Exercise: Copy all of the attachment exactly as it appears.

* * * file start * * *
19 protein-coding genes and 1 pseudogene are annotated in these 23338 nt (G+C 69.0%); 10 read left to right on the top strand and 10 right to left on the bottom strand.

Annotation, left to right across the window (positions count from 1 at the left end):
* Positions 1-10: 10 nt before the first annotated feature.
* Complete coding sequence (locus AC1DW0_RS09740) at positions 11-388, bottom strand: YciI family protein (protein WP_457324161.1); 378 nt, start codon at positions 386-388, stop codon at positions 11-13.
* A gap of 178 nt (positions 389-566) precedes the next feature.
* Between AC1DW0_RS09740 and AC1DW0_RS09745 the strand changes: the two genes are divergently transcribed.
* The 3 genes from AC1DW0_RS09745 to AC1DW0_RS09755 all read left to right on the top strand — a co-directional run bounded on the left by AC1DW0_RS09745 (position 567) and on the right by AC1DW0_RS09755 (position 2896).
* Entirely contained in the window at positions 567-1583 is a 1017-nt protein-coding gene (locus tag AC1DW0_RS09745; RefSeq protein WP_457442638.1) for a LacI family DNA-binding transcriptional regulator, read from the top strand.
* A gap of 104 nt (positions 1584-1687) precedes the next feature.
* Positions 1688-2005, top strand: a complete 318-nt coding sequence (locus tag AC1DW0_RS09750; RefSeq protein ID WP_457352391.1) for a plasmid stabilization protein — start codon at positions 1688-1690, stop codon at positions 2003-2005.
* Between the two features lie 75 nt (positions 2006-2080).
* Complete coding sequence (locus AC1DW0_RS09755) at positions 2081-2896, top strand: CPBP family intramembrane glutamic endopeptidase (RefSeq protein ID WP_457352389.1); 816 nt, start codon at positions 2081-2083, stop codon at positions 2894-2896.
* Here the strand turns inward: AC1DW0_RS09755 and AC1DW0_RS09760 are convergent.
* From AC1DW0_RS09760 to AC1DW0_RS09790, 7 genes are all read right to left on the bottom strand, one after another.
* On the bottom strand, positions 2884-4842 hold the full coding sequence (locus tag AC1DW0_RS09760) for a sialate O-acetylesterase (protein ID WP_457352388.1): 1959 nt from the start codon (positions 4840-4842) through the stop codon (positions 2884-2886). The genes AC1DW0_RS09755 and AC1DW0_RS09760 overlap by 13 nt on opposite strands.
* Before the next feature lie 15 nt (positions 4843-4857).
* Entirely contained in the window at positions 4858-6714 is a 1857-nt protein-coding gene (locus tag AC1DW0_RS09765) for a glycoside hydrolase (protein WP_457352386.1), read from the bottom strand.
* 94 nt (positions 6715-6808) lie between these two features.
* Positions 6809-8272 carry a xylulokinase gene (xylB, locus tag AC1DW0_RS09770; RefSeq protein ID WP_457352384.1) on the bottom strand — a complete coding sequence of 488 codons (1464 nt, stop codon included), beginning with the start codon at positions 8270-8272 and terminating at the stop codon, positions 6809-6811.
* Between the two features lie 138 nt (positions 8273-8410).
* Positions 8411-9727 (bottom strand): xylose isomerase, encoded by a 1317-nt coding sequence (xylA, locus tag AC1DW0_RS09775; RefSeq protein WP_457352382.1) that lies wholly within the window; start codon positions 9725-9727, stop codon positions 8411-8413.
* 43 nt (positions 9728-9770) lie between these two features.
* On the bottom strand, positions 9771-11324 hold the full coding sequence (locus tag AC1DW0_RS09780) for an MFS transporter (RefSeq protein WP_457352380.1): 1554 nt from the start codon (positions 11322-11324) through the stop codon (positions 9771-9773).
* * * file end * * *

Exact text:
19 protein-coding genes and 1 pseudogene are annotated in these 23338 nt (G+C 69.0%); 10 read left to right on the top strand and 10 right to left on the bottom strand.

Annotation, left to right across the window (positions count from 1 at the left end):
* Positions 1-10: 10 nt before the first annotated feature.
* Complete coding sequence (locus AC1DW0_RS09740) at positions 11-388, bottom strand: YciI family protein (protein WP_457324161.1); 378 nt, start codon at positions 386-388, stop codon at positions 11-13.
* A gap of 178 nt (positions 389-566) precedes the next feature.
* Between AC1DW0_RS09740 and AC1DW0_RS09745 the strand changes: the two genes are divergently transcribed.
* The 3 genes from AC1DW0_RS09745 to AC1DW0_RS09755 all read left to right on the top strand — a co-directional run bounded on the left by AC1DW0_RS09745 (position 567) and on the right by AC1DW0_RS09755 (position 2896).
* Entirely contained in the window at positions 567-1583 is a 1017-nt protein-coding gene (locus tag AC1DW0_RS09745; RefSeq protein WP_457442638.1) for a LacI family DNA-binding transcriptional regulator, read from the top strand.
* A gap of 104 nt (positions 1584-1687) precedes the next feature.
* Positions 1688-2005, top strand: a complete 318-nt coding sequence (locus tag AC1DW0_RS09750; RefSeq protein ID WP_457352391.1) for a plasmid stabilization protein — start codon at positions 1688-1690, stop codon at positions 2003-2005.
* Between the two features lie 75 nt (positions 2006-2080).
* Complete coding sequence (locus AC1DW0_RS09755) at positions 2081-2896, top strand: CPBP family intramembrane glutamic endopeptidase (RefSeq protein ID WP_457352389.1); 816 nt, start codon at positions 2081-2083, stop codon at positions 2894-2896.
* Here the strand turns inward: AC1DW0_RS09755 and AC1DW0_RS09760 are convergent.
* From AC1DW0_RS09760 to AC1DW0_RS09790, 7 genes are all read right to left on the bottom strand, one after another.
* On the bottom strand, positions 2884-4842 hold the full coding sequence (locus tag AC1DW0_RS09760) for a sialate O-acetylesterase (protein ID WP_457352388.1): 1959 nt from the start codon (positions 4840-4842) through the stop codon (positions 2884-2886). The genes AC1DW0_RS09755 and AC1DW0_RS09760 overlap by 13 nt on opposite strands.
* Before the next feature lie 15 nt (positions 4843-4857).
* Entirely contained in the window at positions 4858-6714 is a 1857-nt protein-coding gene (locus tag AC1DW0_RS09765) for a glycoside hydrolase (protein WP_457352386.1), read from the bottom strand.
* 94 nt (positions 6715-6808) lie between these two features.
* Positions 6809-8272 carry a xylulokinase gene (xylB, locus tag AC1DW0_RS09770; RefSeq protein ID WP_457352384.1) on the bottom strand — a complete coding sequence of 488 codons (1464 nt, stop codon included), beginning with the start codon at positions 8270-8272 and terminating at the stop codon, positions 6809-6811.
* Between the two features lie 138 nt (positions 8273-8410).
* Positions 8411-9727 (bottom strand): xylose isomerase, encoded by a 1317-nt coding sequence (xylA, locus tag AC1DW0_RS09775; RefSeq protein WP_457352382.1) that lies wholly within the window; start codon positions 9725-9727, stop codon positions 8411-8413.
* 43 nt (positions 9728-9770) lie between these two features.
* On the bottom strand, positions 9771-11324 hold the full coding sequence (locus tag AC1DW0_RS09780) for an MFS transporter (RefSeq protein WP_457352380.1): 1554 nt from the start codon (positions 11322-11324) through the stop codon (positions 9771-9773).